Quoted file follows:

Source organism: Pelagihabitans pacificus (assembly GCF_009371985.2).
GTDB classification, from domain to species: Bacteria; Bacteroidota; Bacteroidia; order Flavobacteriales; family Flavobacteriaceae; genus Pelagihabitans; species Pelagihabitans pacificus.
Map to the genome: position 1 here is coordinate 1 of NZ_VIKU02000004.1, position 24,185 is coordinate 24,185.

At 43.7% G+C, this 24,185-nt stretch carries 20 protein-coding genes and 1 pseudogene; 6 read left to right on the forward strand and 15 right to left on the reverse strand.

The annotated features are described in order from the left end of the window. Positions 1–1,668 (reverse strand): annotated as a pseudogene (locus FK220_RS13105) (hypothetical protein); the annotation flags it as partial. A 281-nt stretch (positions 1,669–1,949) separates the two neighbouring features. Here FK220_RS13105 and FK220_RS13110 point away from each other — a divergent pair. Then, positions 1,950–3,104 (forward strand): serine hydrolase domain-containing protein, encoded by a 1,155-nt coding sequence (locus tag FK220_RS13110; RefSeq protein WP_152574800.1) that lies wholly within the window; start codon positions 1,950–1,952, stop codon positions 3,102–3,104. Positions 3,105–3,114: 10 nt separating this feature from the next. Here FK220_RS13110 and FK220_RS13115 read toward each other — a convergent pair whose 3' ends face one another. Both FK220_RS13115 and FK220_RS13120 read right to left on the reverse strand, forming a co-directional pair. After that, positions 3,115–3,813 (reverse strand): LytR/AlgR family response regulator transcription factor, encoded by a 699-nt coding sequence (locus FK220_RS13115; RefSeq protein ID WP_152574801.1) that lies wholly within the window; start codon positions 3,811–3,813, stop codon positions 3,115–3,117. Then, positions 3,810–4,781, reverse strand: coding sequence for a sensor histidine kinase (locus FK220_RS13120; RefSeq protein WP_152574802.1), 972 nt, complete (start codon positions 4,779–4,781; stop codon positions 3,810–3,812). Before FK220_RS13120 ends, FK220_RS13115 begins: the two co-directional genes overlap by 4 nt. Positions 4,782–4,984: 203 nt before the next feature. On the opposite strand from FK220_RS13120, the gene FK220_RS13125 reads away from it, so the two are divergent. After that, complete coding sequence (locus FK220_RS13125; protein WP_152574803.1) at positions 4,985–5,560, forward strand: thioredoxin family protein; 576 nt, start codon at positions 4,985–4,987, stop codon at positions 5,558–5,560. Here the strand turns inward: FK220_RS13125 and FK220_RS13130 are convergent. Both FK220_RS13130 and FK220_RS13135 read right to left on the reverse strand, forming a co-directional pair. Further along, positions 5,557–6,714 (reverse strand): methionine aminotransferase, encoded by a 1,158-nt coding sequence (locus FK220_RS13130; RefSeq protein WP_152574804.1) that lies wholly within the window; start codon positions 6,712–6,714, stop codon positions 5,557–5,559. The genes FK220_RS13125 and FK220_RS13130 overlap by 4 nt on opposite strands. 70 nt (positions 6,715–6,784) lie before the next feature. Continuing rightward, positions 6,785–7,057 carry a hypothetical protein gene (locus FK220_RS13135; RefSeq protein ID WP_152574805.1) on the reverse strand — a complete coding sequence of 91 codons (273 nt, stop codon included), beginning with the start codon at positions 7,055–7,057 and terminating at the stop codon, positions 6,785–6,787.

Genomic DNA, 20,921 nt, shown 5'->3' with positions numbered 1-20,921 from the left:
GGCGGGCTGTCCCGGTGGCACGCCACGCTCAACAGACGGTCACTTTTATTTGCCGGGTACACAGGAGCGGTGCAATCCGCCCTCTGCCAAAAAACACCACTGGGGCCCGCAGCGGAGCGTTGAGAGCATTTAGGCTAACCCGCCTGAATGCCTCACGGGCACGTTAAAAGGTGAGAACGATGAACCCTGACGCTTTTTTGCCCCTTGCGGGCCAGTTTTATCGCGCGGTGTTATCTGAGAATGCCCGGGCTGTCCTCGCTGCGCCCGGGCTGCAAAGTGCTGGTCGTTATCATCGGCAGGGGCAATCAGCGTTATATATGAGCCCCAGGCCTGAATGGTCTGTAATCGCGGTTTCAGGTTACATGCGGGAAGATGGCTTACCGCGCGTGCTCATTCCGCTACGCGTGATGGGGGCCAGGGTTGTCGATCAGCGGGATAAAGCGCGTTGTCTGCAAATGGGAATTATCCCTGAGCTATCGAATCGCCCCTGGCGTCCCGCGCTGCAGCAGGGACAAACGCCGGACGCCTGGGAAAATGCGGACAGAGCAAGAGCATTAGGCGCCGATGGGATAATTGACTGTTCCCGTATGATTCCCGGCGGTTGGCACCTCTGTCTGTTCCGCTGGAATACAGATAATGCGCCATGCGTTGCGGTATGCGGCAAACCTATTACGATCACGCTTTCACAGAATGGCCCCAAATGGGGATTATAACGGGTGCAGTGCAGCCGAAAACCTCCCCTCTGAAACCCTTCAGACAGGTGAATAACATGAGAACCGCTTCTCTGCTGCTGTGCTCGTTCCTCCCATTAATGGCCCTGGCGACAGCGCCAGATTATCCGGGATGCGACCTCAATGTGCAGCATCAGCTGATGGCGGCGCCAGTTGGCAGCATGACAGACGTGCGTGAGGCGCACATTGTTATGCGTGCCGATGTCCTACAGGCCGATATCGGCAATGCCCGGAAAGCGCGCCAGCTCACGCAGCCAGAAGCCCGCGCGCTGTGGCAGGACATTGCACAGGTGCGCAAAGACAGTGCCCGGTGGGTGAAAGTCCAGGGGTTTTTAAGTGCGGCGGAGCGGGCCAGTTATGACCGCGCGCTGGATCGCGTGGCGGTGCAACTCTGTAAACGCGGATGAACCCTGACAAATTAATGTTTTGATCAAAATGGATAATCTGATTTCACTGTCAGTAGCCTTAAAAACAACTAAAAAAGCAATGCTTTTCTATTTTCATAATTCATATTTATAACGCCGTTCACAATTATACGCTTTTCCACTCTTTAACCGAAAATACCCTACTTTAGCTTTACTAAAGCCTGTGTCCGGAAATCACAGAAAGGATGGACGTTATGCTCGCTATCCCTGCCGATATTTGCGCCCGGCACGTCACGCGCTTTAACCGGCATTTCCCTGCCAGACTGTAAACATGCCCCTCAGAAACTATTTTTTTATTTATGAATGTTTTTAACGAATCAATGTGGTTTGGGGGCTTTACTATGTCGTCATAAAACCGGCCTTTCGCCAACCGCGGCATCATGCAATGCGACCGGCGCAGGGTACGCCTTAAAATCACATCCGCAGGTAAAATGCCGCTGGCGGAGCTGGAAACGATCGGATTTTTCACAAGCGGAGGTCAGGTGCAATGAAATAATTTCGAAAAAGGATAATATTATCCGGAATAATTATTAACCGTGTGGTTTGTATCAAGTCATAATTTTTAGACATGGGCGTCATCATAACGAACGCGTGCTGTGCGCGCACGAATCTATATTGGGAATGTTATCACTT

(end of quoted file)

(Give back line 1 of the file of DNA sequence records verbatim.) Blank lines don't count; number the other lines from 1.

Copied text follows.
Source organism: Pelagihabitans pacificus (assembly GCF_009371985.2).